The evidence is uncontradicted that the freight container was only about one fourth of the way out on the string piece when Ofmani was directed to re-hook his corner ring. The rest of the container protruded through the door and inside the pier building. The container stood too high for Ofmani to reach its top where the ring was located. He, therefore, stood on the milk box with his body next to the container and reached up to fit the hook in the ring. This placed him some two feet or less from the pier building wall. When the cable runner was tightened and loosened in the re-hooking process, the evidence stands uncontradicted that it hit against the pier building wall. Ofmani says that it dislodged the piece of wood from the wearing pieces directly above him, and it fell upon his head causing the injury. The jury so found. Holland-America says that it was not established by direct evidence that the wood came from its building; that none of its personnel were present in the work area and that the evidence is not sufficient to create an inference that it failed to perform any act or omitted any duty that was the proximate cause of the accident.
We cannot agree with Holland-America. If the Supreme Court has taught anything in these personal injury cases, it is that jury verdicts based on evidence such as we have here must not be disturbed. As early as Tennant v. Peoria & P.U.R. Co., 321 U.S. 29, 64 S. Ct. 409, 88 L. Ed. 520 (1944) the Court found that the "focal point of judicial review is the reasonableness of the particular inference or conclusion drawn by the jury. It is the jury, not the court, which is the fact-finding body." At 35, 64 S. Ct. at 412. And in Rogers v. Missouri Pacific R. Co., 352 U.S. 500, 77 S. Ct. 443, 1 L. Ed. 2d 493 (1957) the test was laid down "whether the proofs justify with reason the conclusion that * * negligence played any part, even the slightest, in producing the injury * *." At 506, 77 S. Ct. at 448. There the Court also held that the "burden * * * is met, and the obligation * * * to pay damages arises, when there is proof, even though entirely circumstantial, from which the jury may with reason make that inference." At 508, 77 S. Ct. at 449. Thereafter in Michalic v. Cleveland Tankers, Inc., 364 U.S. 325, 81 S. Ct. 6, 5 L. Ed. 2d 20 (1960) the Court again emphasized that "direct evidence of a fact is not required. Circumstantial evidence is not only sufficient, but may also be more certain, satisfying and persuasive." At 330, 81 S. Ct. at 11. The evidence in Michalic's case was much thinner than that here. Likewise in Lavender v. Kurn, 327 U.S. 645, 66 S. Ct. 740, 90 L. Ed. 916 (1946) the Court re-instated a verdict based on evidence which had been characterized in the state court as "mere speculation and conjecture" and in the face of a theory of negligence that was "physically and mathematically impossible." The Court further held that theoretical evidence was irrelevant upon the appeal since there was a reasonable basis in the record for inferring that the accident occurred as the jury found. "The jury having made that inference," the Court held, "it would be an undue invasion of the jury's historic function for an appellate court to * * * arrive at a conclusion opposite from the one reached by the jury." At 652-653, 66 S. Ct. at 744. The same reasoning is apposite here.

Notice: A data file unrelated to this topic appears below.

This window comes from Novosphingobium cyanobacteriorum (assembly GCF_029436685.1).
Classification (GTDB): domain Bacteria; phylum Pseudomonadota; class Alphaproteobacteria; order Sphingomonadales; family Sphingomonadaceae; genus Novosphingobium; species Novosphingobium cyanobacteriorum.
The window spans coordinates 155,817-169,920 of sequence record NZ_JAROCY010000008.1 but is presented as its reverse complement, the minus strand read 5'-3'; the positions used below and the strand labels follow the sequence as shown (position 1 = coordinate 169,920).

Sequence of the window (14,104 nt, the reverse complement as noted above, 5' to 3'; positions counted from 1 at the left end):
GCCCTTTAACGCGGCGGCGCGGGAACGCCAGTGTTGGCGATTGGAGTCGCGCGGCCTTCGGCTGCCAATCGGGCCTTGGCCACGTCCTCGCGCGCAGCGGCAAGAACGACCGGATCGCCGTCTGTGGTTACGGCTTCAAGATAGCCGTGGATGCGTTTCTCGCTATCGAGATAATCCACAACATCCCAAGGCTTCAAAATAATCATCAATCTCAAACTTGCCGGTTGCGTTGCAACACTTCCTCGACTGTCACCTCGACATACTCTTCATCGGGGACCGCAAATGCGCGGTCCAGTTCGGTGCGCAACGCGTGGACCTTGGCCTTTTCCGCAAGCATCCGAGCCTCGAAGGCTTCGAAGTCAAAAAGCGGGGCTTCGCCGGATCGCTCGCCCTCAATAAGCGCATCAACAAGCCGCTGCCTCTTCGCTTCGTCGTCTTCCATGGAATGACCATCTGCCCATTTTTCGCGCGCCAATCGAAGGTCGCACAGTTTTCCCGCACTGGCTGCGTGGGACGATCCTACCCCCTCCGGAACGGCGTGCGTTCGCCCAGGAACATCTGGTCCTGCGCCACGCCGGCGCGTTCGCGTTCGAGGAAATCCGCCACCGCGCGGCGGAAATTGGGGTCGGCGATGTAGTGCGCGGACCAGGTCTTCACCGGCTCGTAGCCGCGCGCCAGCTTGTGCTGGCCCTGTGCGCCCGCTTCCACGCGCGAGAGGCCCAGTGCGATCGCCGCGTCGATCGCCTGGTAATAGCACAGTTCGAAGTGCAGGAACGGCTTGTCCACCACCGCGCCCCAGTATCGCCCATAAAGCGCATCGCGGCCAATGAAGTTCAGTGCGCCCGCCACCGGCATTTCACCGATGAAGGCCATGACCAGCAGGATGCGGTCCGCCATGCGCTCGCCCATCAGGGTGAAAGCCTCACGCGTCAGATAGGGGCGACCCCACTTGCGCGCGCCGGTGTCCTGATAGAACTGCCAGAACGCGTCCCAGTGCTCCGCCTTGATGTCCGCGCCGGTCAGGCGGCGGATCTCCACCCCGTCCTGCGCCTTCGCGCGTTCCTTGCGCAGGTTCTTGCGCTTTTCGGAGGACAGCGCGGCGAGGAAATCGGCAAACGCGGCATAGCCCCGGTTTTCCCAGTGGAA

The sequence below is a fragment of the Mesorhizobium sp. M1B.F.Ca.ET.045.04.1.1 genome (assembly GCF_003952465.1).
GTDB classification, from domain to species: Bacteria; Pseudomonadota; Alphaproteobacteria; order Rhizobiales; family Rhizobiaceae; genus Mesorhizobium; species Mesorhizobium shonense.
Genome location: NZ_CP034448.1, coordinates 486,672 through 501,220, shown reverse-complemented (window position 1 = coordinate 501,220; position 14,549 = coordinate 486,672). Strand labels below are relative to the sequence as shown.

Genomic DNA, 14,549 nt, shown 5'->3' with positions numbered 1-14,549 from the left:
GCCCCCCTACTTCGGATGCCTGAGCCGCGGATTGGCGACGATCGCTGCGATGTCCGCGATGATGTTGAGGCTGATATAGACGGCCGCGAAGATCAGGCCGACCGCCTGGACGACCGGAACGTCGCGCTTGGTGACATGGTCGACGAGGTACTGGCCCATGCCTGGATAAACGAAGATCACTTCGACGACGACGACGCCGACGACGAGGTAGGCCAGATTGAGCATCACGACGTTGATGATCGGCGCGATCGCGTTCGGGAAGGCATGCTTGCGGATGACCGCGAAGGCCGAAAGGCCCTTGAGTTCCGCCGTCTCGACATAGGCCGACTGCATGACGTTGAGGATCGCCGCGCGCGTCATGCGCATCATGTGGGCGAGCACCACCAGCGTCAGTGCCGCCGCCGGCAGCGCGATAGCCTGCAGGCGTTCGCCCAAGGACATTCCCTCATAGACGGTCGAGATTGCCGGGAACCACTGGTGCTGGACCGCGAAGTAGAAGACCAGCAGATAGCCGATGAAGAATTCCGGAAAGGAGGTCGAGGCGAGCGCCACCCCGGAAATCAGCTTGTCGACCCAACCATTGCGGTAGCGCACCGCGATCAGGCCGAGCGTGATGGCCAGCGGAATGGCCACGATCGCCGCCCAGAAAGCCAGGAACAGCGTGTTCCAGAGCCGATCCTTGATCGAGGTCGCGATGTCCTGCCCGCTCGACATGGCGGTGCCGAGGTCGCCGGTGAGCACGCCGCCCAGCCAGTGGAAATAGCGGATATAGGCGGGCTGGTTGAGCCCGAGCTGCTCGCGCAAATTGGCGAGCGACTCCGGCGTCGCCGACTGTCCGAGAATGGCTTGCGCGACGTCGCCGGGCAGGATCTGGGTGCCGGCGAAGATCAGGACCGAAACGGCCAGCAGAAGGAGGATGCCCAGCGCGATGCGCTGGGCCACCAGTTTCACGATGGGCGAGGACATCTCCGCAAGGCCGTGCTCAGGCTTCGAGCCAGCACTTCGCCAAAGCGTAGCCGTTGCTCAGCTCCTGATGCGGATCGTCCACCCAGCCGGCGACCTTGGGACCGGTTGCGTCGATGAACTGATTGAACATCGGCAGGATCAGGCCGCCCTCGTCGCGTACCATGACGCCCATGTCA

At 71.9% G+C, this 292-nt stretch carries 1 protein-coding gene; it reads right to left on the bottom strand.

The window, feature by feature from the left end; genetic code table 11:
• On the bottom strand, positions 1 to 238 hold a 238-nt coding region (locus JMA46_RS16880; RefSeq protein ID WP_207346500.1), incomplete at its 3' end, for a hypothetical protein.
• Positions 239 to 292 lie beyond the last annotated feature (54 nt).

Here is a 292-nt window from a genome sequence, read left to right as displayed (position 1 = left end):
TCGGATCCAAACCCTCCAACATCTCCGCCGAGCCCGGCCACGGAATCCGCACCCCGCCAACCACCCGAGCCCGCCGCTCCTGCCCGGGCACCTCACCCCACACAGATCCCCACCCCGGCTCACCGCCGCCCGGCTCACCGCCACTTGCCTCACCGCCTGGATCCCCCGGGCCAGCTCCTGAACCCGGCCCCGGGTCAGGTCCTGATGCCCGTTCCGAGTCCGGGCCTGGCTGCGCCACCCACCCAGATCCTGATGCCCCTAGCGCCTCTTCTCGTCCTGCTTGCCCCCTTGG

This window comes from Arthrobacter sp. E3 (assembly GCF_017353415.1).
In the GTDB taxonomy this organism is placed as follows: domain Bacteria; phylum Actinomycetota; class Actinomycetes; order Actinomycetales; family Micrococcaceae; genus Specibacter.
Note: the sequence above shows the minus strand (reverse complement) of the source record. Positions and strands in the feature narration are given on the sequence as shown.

There was no conflict in the evidence: Holland-America admitted that it owned the vessel and had control of the pier; that Ofmani was injured by the falling piece of wood and that it was painted the same color as the pier. It was not contradicted that the "wearing pieces" took a "lot of abuse" and became all "chewed up" from the beating of the cable runner against them; that the cable runner was beating the wearing pieces attached to the building and directly above Ofmani on this occasion; that the piece of wood in question dropped from the upper part of the pier "passing practically even with the fall"; and, significantly, that the piece of wood "couldn't come from outside." It was not disputed that the upper level door over which the house fall was located was closed and that no one was on that level.
We can only say that the inference of the jury that the piece of wood came from Holland-America's "wearing pieces" was not only reasonable but inescapable.
Nor do we find any substance to the claim that the charge on the doctrine of Res Ipsa Loquitur was prejudicial and erroneous. The case was submitted on special issues, the second numbered one being "Do you find that Ofmani established his claim of negligence?" While the judge purported to be charging on the "Res Ipsa Loquitur doctrine," his words amounted to ...